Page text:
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I recently purchased a house that failed inspection because of some oversized breakers. Of course, I had the seller get the circuit breaker fixed before finalizing the purchase, but I feel it is important for me to understand some basics around my circuit breaker. Mostly around 15 amp and 20 amp breakers and their correct cabling requirements. And also double pole vs tandem single pole vs "normal/regular" single pole.

So far this is what I've gathered from all the reading I've done:

  • A 20 amp circuit requires 12 gauge cabling, and can support a 20 amp outlet or 15 amp outlet (as long as there is more than one outlet)
  • A 15 amp circuit can use 14 or 12 gauge cabling, and can only support a 15 amp outlet
  • A double pole circuit takes up 2 spots on the circuit breaker for a total of 240v. Amperage may vary depending on the specific circuit you put in and the required cable gauge will be affected as well
  • A single pole tandem circuit can go into a circuit breaker only where the circuit breaker designates spots for it.
  • A single pole (normal/regular) circuit can go in spots designated for them

Questions

  • Can a single pole (normal/regular) circuit breaker be used in spots designated for tandem? Almost like backward compatible; the circuit breaker can accept normal/regular or tandem. You typically use normal/regular until you need to upgrade to tandem?
  • What does it mean that the circuit breaker was oversized?
  • I probably frustrated you calling it a normal/regular circuit, what is it actually called?
  • Are there are other general rules I should know?

Please correct me on anything that I think I am correct on, but actually was not correct. Also, I know one of my circuits at the bottom are flipped, I will be looking into that soon.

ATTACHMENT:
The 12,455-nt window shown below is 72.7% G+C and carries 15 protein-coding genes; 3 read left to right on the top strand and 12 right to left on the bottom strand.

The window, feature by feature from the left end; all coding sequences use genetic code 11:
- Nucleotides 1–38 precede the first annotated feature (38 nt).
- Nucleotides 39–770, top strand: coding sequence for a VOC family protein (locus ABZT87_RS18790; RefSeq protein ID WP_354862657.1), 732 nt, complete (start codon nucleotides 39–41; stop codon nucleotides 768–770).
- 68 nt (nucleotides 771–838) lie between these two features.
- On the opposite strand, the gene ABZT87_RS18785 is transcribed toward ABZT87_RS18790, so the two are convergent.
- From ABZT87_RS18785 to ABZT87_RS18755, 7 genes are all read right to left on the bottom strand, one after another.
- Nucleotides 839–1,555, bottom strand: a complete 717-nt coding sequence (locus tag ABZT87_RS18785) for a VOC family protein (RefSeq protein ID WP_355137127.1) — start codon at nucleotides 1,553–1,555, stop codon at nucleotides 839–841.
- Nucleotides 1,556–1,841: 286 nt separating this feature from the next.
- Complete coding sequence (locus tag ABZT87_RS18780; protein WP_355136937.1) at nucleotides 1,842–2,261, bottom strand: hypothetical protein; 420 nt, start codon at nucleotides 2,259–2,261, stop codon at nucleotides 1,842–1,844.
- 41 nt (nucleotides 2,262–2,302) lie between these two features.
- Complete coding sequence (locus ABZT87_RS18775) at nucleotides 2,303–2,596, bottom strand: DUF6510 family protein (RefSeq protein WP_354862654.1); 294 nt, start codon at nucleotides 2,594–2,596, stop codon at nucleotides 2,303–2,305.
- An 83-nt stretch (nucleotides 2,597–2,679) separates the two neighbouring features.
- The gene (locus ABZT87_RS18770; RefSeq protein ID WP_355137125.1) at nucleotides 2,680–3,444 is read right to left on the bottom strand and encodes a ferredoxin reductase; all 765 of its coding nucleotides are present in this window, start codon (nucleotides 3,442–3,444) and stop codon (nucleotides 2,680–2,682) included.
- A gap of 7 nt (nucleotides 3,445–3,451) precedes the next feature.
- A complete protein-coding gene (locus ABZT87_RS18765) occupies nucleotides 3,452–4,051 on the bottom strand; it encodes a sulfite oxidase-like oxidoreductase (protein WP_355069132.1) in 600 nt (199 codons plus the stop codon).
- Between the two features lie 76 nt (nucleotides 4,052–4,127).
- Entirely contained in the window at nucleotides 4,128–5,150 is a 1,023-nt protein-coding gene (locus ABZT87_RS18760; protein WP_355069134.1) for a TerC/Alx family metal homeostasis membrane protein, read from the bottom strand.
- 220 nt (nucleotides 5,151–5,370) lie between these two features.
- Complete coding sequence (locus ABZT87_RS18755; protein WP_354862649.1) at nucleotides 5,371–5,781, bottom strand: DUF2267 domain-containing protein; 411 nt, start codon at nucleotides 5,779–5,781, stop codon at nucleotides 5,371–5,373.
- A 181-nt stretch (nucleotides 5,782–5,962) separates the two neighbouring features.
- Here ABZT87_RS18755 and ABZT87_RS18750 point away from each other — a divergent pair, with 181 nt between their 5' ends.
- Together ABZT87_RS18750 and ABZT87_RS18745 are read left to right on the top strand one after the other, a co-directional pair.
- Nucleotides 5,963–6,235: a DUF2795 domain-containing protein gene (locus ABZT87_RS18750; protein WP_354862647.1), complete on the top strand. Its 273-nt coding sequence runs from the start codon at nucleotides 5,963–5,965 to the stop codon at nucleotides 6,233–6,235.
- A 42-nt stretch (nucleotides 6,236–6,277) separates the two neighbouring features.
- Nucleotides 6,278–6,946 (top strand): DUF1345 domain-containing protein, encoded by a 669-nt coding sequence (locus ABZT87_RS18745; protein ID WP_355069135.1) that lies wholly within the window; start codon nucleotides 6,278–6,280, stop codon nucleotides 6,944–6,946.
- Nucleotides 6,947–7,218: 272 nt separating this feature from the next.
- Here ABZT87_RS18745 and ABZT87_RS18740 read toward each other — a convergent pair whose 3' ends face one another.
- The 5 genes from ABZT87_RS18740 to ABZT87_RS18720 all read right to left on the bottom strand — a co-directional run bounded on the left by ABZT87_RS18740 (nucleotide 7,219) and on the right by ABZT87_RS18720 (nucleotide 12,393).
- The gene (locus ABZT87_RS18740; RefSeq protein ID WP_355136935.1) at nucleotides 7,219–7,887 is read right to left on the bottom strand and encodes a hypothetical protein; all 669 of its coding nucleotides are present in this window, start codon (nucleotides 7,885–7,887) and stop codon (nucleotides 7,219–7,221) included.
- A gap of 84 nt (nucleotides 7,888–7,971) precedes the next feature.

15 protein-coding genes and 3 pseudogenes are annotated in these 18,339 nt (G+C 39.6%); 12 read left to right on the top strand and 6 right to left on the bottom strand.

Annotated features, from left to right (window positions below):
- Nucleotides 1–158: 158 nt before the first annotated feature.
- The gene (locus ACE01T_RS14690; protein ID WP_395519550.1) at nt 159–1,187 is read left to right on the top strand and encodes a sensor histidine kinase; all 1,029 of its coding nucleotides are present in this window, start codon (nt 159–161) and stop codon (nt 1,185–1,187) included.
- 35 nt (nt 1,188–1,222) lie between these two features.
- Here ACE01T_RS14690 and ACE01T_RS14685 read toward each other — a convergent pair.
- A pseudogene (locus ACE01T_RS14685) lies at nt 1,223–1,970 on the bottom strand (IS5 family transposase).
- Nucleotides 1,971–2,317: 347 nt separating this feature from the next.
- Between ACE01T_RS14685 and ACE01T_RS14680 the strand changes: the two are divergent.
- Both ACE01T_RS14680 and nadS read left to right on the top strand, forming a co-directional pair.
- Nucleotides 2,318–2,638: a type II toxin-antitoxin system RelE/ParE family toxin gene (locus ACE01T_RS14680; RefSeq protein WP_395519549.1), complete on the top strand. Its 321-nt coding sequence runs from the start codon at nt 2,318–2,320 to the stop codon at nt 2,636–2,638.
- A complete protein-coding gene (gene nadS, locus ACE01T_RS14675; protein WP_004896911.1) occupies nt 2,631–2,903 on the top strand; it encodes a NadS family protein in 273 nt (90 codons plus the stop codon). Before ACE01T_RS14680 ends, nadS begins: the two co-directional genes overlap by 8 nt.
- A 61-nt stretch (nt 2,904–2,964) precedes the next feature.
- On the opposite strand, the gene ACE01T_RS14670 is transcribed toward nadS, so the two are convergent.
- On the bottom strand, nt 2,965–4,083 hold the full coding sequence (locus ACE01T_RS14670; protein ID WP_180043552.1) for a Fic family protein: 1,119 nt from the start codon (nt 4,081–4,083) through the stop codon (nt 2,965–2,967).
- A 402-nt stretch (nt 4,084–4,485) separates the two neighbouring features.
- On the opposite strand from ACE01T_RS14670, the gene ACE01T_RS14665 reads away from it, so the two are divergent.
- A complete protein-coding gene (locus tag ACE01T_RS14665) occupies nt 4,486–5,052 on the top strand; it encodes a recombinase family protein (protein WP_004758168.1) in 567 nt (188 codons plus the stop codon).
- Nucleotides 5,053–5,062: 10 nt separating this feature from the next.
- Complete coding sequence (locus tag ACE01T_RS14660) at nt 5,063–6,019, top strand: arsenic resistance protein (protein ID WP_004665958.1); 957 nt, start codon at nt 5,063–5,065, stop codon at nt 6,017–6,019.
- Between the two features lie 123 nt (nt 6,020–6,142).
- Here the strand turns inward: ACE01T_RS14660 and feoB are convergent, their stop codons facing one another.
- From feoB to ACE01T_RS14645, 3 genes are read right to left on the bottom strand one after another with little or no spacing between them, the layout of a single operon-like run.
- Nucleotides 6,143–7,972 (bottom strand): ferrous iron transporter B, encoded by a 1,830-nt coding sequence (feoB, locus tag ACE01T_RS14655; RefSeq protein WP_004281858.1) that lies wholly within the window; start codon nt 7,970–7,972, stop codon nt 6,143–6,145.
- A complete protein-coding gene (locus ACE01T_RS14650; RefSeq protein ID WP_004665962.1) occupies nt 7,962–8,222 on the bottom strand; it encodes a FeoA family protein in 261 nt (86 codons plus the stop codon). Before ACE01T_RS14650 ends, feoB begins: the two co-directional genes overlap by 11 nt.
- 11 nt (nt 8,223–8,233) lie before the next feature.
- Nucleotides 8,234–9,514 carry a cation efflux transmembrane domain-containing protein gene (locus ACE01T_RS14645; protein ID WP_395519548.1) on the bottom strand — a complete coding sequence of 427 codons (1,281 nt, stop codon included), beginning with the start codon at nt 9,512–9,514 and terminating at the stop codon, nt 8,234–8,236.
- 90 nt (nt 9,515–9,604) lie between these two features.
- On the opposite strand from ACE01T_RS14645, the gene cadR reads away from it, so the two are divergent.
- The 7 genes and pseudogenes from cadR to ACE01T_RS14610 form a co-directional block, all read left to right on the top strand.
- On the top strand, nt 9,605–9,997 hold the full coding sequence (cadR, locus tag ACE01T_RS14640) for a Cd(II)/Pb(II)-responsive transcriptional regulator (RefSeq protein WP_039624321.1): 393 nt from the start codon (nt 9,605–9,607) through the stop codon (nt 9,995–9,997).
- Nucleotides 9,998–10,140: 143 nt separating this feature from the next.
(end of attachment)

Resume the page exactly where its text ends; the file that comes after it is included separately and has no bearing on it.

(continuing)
Picture of circuit breaker

  • There's no such thing as a tandem circuit. A circuit breaker can be tandem but that's just to save space to allow 2 independent circuits to use the space of 1 normal sized breaker. – The Evil Greebo Jul 12 '18 at 15:27
  • You’ve got the basic rule down 14 gauge for 15 amp, 12 gauge for 20 amp. The oversized would have been 14 gauge wires attached to 20 amp breakers. – Tyson Jul 12 '18 at 15:31
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    @TheEvilGreebo - I guess the wording I should've used was; a tandem breaker can only go in the panel where it will designates a slot to accept a tandem breaker. This is a quote from thespruce.com/tandem-breakers-1152736. "Tandem breakers are safe and legal to use only when the panel is designed for them and only in the slots that accept tandem breakers. Look at the manufacturer's labeling on the inside face of the panel door. If the panel accepts tandem breakers, the label should indicate how many you can use and in which slots you can use them". – Scott Jul 12 '18 at 17:22
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First, check out my answer to "What is a double-stuff breaker?"

Second, take a quick moment to educate yourself on "rule of six" panels. I am fairly sure you don't have one.

single pole vs tandem locations

Generally, common 1-pole breakers can go anywhere in the panel (except in Rule of Six panels in the top section, because that would put you over six).